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Coroner, mental health officials dispel common suicide myths

 

JOHNS CREEK, Ga. — Suicide is one of the leading causes of death in the United States, yet it remains one of the most difficult topics to discuss for many.

That radio silence, even with good intentions, can cause more harm than good.

Dozens of residents met at Mount Pisgah United Methodist Church Aug. 30 to broach the topic, better understand it and dispel some of the common misconceptions about suicide.

“In the absence of meaningful talks, suicide myths have evolved,” said Dr. Rachel Geller, associate medical examiner for the Fulton County Medical Examiner’s Office.

These myths can cause people to overlook signs or not consider that a loved one is considering suicide, she added.

Geller along with Dr. Jan Gorniak, the chief medical examiner, examined autopsy data from Fulton County and hundreds of survey data they received from questionnaires about some of the most common myths. The session covered questions regarding suicide rates among different demographics, common methods, suicide notes and messages and timing.

The youngest age a person may be considered a suicide and the average age of a suicide in Fulton County was perhaps the most shocking for the crowd.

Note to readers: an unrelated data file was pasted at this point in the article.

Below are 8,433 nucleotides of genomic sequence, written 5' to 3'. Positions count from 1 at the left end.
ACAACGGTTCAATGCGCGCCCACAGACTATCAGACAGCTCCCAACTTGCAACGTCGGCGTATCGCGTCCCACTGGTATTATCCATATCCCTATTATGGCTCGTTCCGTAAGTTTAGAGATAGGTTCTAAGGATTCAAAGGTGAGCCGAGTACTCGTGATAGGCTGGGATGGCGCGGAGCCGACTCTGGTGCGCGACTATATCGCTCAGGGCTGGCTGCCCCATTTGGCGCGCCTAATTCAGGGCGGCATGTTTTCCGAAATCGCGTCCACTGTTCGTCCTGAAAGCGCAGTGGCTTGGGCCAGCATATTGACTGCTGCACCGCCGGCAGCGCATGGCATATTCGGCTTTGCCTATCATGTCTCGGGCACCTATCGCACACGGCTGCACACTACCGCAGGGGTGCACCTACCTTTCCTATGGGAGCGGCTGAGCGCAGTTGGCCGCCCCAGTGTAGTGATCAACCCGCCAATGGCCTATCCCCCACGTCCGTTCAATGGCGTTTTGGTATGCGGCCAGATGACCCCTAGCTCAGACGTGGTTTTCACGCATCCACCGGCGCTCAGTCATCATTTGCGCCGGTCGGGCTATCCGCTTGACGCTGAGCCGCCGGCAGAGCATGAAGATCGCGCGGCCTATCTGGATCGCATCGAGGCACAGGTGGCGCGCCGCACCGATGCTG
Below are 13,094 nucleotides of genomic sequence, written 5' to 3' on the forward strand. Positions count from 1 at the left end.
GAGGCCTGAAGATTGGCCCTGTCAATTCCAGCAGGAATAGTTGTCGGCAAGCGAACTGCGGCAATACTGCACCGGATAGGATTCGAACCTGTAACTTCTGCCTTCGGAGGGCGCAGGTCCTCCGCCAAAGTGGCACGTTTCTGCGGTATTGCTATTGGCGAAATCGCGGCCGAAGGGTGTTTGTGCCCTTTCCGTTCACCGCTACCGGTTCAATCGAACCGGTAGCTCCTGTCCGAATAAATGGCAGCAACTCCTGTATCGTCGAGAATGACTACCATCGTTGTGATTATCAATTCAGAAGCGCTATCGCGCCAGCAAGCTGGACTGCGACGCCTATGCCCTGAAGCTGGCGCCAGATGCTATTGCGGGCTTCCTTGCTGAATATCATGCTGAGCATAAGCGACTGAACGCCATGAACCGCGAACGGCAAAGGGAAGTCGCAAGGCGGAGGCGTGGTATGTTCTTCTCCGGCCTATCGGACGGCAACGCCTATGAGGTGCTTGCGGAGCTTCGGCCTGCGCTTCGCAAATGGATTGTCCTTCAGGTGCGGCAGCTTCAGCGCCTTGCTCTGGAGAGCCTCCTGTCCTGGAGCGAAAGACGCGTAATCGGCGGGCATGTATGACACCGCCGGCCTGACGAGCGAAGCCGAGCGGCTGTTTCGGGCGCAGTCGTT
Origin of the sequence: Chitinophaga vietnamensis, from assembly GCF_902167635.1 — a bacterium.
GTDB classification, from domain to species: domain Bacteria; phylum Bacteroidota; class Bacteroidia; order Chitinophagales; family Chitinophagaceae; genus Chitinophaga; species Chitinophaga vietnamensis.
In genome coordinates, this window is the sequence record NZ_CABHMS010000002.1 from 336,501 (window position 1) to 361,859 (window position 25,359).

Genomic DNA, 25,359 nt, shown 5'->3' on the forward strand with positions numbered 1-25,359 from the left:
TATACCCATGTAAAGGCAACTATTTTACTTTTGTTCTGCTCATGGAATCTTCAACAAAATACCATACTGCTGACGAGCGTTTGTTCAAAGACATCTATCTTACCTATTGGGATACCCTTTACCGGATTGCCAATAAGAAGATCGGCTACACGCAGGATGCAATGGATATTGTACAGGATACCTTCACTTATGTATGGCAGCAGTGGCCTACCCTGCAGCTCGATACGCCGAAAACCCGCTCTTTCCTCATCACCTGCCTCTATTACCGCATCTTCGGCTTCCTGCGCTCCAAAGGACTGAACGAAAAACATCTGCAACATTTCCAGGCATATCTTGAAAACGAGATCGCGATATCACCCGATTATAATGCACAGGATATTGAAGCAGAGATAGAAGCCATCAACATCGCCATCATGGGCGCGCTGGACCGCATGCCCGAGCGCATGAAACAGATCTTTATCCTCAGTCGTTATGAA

Most survey respondents said teenage years were the youngest a person could be considered a suicide and the average age of victims was 27.7 years old.

But the youngest victim of suicide Gorniak said she had worked on was an 8 year old. And it’s not that uncommon, she added.

The average age of suicide in Fulton County is 43.9 years old, Geller said. The rates of suicide among different age group are pretty consistent from 21-60 years old, before dipping down and spiking again in the 90s.

The weapon of choice in most cases across all demographics, Geller said, are firearms.

That includes women. 

Geller and Gorniak’s survey data showed over 80 percent of respondents said overdose was the most common method of suicide for women. In fact, the majority of female suicide cases that end in death in Fulton County involved a firearm. Overdoses account for 28 percent. 

As this is autopsy data, it does not include attempted suicides. 

Several mental health professionals from Summit Counseling Center also spoke about the topic and fielded questions from attendees.

One of their main messages was to take any remark hinting about suicide seriously and that talking about suicide will not plant the idea in someone’s head.

On the contrary, talking about suicide can actually help lower the risk, they said.

Fulton County Schools is also partnering with Summit Counseling Center to add more mental health professionals in its schools. Currently, schools that offer help from Summit Counseling include Alpharetta, Centennial, Chattahoochee, Johns Creek, Milton and North View high schools.

A texting program that can connect students with mental health professionals is also in the works.

“We all have to be engaged,” said Fulton County Commissioner Bob Ellis. “There are hard issues that aren’t going away, but they can get better.”

“If we talk about it, we can save lives,” Gorniak said.

This discussion was part of a series of meetings by the North Fulton Mental Health Collaborative. To learn about future meetings and events, visit facebook.com/NFMHC.

Republished from Herald Newspapers: https://www.northfulton.com/community/coroner-mental-health-officials-dispel-common-suicide-myths/article_c2c65af6-afae-11e8-a4ac-2fbded87c762.html?utm_medium=social&utm_source=email&utm_campaign=user-share 

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